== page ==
They’re expensive to produce, not very durable and hardly accurate. But they’re also impossible to trace, impervious to metal detectors and not subject to background checks.
Blueprints for plastic guns produced via 3D printers were to be legally posted online Wednesday, but a federal judge in Seattle issued a temporary restraining order Tuesday blocking the release, according to The Associated Press. The judge warned of “a possibility of irreparable harm because of the way these guns can be made.”
Meanwhile, President Donald Trump tweeted earlier Tuesday that the release of the blueprints “doesn’t seem to make much sense!” And CNN reported that White House deputy press secretary Hogan Gidley told reporters: “In the United States, it’s currently illegal to own or make a wholly plastic gun of any kind, including those made on a 3D printer.”
In Georgia, which already has some of the least stringent gun laws in the country, it’s clear that many businesses and law enforcement alike want no part of this new frontier.
Owners of several Georgia 3D printing companies say they won’t produce guns for individuals, but they predict private citizens who want to produce firearms undercover will have plenty of other options. They warn, though, that poorly made plastic guns are likely to literally blow up in the hands of makers or buyers who fire them.
“It’s going to cause a lot of people to get hurt,” said Ron Robinson, the owner of 3D Printer Technology in Marietta.
Eight states and the District of Columbia sued the Trump administration, seeking a temporary restraining order to stop the federal government from allowing access to downloadable plans for these weapons.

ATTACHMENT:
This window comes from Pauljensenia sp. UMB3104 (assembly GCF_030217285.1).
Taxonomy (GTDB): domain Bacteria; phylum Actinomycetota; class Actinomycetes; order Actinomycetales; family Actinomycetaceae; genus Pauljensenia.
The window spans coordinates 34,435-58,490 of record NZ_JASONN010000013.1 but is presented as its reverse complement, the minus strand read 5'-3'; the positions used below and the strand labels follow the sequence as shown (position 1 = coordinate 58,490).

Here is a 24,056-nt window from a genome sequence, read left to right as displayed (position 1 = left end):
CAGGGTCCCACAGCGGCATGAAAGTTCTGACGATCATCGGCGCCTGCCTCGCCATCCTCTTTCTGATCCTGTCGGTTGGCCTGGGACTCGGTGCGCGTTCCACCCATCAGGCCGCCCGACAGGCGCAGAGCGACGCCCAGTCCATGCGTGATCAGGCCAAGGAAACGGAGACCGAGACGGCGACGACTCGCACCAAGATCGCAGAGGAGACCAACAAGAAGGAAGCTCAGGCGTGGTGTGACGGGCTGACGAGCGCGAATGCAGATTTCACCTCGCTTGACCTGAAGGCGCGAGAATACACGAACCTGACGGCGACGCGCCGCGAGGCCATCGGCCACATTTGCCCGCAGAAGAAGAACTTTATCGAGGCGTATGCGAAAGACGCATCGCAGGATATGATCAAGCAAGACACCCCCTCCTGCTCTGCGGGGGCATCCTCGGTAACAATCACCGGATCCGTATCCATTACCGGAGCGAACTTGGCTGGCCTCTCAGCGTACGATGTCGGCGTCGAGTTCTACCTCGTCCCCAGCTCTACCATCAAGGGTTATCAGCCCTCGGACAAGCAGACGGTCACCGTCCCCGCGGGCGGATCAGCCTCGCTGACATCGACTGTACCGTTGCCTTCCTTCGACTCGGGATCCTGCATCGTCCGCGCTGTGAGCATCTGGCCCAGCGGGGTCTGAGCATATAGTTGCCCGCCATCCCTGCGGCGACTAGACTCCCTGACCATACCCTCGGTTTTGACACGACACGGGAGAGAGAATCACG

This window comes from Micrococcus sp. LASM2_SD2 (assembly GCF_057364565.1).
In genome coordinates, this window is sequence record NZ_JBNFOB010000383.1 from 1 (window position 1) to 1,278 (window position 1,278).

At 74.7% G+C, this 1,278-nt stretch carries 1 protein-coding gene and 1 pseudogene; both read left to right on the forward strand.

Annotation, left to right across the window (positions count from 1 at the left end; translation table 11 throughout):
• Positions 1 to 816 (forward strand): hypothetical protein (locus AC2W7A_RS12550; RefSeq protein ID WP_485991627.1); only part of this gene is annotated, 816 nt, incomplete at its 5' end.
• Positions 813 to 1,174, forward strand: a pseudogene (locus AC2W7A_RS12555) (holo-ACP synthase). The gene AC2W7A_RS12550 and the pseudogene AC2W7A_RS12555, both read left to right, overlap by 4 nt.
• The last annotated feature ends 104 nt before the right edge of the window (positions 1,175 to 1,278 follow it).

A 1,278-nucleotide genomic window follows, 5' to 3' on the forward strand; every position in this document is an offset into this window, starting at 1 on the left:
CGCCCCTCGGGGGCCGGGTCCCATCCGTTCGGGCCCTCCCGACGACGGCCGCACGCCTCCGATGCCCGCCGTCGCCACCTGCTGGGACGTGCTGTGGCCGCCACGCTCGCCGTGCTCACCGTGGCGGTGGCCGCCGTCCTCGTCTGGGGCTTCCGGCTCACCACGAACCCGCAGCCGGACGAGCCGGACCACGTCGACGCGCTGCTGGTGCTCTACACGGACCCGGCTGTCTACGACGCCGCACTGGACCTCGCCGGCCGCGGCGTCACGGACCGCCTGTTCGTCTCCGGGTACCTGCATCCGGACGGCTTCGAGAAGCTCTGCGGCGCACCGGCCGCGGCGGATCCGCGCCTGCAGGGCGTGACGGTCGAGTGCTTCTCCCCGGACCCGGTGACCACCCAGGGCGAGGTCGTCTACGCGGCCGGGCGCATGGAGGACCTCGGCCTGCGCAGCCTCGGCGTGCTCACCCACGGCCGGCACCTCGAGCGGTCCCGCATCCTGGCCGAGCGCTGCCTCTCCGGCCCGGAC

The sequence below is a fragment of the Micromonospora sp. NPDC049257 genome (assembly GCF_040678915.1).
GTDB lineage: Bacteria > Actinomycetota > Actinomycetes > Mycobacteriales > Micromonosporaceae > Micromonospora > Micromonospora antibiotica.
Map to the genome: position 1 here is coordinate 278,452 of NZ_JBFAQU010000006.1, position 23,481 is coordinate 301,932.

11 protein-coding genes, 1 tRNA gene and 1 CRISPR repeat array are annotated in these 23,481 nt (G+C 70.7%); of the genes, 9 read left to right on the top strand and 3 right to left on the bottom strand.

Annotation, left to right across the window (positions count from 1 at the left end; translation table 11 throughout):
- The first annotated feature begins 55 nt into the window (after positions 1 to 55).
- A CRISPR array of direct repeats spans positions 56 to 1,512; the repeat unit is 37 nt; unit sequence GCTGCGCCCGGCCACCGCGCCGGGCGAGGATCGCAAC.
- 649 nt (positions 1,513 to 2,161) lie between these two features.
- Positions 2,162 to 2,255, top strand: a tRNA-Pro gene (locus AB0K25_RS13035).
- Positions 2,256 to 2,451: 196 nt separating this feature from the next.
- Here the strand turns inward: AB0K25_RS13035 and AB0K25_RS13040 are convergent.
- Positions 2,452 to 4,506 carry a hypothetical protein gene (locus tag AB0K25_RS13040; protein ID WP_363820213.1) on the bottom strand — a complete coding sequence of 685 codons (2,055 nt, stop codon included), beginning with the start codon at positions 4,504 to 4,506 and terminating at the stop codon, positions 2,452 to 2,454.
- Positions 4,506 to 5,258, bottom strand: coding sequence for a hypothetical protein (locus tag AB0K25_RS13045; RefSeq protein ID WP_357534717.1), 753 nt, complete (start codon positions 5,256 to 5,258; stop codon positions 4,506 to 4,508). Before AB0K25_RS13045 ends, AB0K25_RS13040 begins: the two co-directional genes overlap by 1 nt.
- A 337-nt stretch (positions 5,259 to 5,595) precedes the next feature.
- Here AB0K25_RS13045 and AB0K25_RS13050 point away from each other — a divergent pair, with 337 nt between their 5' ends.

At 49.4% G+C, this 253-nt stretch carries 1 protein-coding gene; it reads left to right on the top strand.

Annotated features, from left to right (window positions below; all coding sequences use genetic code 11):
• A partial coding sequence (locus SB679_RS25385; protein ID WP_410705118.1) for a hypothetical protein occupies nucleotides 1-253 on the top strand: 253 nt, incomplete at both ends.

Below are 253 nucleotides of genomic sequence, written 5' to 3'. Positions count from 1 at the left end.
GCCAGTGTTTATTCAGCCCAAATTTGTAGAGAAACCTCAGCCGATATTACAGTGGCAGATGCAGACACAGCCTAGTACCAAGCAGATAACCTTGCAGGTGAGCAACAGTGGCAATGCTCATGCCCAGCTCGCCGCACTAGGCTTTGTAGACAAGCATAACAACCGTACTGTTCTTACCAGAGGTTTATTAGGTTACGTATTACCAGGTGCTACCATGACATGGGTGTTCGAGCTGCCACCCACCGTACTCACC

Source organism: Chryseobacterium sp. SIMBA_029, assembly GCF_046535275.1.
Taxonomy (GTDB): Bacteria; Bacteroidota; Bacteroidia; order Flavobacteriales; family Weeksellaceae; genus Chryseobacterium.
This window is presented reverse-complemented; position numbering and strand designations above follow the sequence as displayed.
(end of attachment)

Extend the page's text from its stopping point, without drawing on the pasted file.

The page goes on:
The longstanding prohibition against these guns was lifted in June following a settlement with Defense Distributed, the Texas firm that plans to post the digital guns online. The settlement stemmed from a 2015 lawsuit filed by Defense Distributed against the State Department, which had mandated the removal of all blueprints online.
Gov. Nathan Deal thinks Georgia lawmakers will likely tackle the debate when they meet in January.
“It’s probably going to be a social issue that future legislatures will consider,” he said. “I don’t have a position on it one way or another. I don’t know enough about it. I’ll leave that to those who will follow behind me, to delve into it and decide whether it needs to be regulated or simply left alone.”
Gun rights advocates say the concern over downloadable weapons is much ado about nothing.
“For the cost of a 3D printer you can more easily buy a gun off the black market,” said Jerry Henry, executive director of Georgia Carry. “The better approach (by police) would be to crack down on stolen guns.”
3D printed guns are less accurate than traditional firearms, Henry said. “Criminals just aren’t going to go to that trouble. Maybe down the road, when the price goes down. But even then the plastic barrel will always be a problem. You put a 100-round magazine in it and if you emptied it, the gun would melt.”
Putnam County Sheriff Howard Sills agreed that most criminals will continue getting guns the old-fashioned way — from an illegal dealer or theft. Once they do, the serial numbers are usually scrubbed, making traditional guns no more traceable than the homemade variety.